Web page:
Mulled wine is a traditional beverage that is offered during the Christmas holidays and Halloween. Mulled wine is prepared from red wine, heated and spiced with vanilla pods, cloves, cinnamon sticks, star aniseed, citrus, and sugar.
It has popularity in German- and Dutch-speaking countries. Mulled wine there named Glühwein. Blueberry wine and cherry wine can be used instead of grape wine in these countries for preparing Glühwein.
In France, vin chaud ("hot wine") typically consists of cheap red wine mixed with sugar, cinnamon, and lemon. It must be not too sweet.
In Bulgaria, it is called greyano vino (Bulgarian: греяно вино) ("heated wine"), and consists of red wine, peppercorn and honey. Sometimes apples and/or citrus fruits, such as lemon or oranges, can be added.
In Bosnia and Herzegovina, Croatia, Montenegro, Slovenia and Serbia, kuhano vino/kuvano vino/кувано вино ("cooked wine"), is made from red wine and various combinations of nutmeg, cloves, cinnamon, sugar and orange zest, often served with slices of orange or lemon.
In the south and
In the Czech Republic, particularly the mountains such as the Giant Mountains, the popular mulled wine is called svařené víno ("boiled wine").
In Russia, Глинтвейн ("Glintwein") is a popular drink during winters and has same recipe as the German Glühwein.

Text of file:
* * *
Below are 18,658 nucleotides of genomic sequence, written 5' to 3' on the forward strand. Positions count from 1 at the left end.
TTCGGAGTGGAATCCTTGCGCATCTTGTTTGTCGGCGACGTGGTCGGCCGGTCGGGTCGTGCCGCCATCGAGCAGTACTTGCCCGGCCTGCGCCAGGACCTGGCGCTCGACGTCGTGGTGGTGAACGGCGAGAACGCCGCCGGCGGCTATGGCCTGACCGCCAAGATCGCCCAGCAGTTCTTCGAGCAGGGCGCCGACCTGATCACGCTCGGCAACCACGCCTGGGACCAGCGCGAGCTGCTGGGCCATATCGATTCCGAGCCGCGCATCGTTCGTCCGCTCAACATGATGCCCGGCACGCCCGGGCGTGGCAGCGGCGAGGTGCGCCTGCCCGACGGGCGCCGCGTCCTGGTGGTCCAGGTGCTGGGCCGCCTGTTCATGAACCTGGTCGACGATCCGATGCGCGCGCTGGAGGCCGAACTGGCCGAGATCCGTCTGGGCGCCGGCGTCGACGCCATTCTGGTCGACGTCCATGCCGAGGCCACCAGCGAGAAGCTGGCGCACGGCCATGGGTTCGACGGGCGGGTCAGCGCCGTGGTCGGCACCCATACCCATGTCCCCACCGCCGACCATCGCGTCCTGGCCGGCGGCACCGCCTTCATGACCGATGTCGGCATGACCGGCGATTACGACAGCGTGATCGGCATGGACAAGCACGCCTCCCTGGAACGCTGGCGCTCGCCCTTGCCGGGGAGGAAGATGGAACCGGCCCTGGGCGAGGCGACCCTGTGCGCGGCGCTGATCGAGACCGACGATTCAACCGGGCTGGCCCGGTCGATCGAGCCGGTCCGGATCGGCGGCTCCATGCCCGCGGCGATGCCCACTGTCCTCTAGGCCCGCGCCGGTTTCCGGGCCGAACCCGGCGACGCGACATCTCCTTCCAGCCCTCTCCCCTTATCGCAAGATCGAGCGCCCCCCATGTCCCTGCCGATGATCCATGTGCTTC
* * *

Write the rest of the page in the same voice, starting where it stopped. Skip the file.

In Turkey, it is named Sıcak Şarap ("hot wine") and can be made using red wine, adding sugar and fruits such as lemon and orange.
In Hungary, forralt bor ("boiled wine") is typically made from a cheap version of the country's popular Egri Bikavér and spiced with cinnamon and cloves.
In Moldova, the izvar is made from red wine with black pepper and honey.
In Poland, grzane wino ("heated wine") is very similar to the Czech variant, especially in the
There is also a similar method for preparing mulled beer or "grzane piwo" which is popular with Belgian beers because of the sweet flavor of that particular type of beer, which uses the same spices as mulled wine and is heated.
In Italy, mulled wine is called vin brulé ("burnt wine"), using a French expression.
In Latvia, it is named karstvīns ("hot wine"). When out of wine, it is prepared using grape (or currant) juice and Riga Black Balsam.
In Romania, vin fiert ("boiled wine"), and can be made using red or white wine, adding cinnamon, sugar, apple and orange. Everything is boiled and served very hot.
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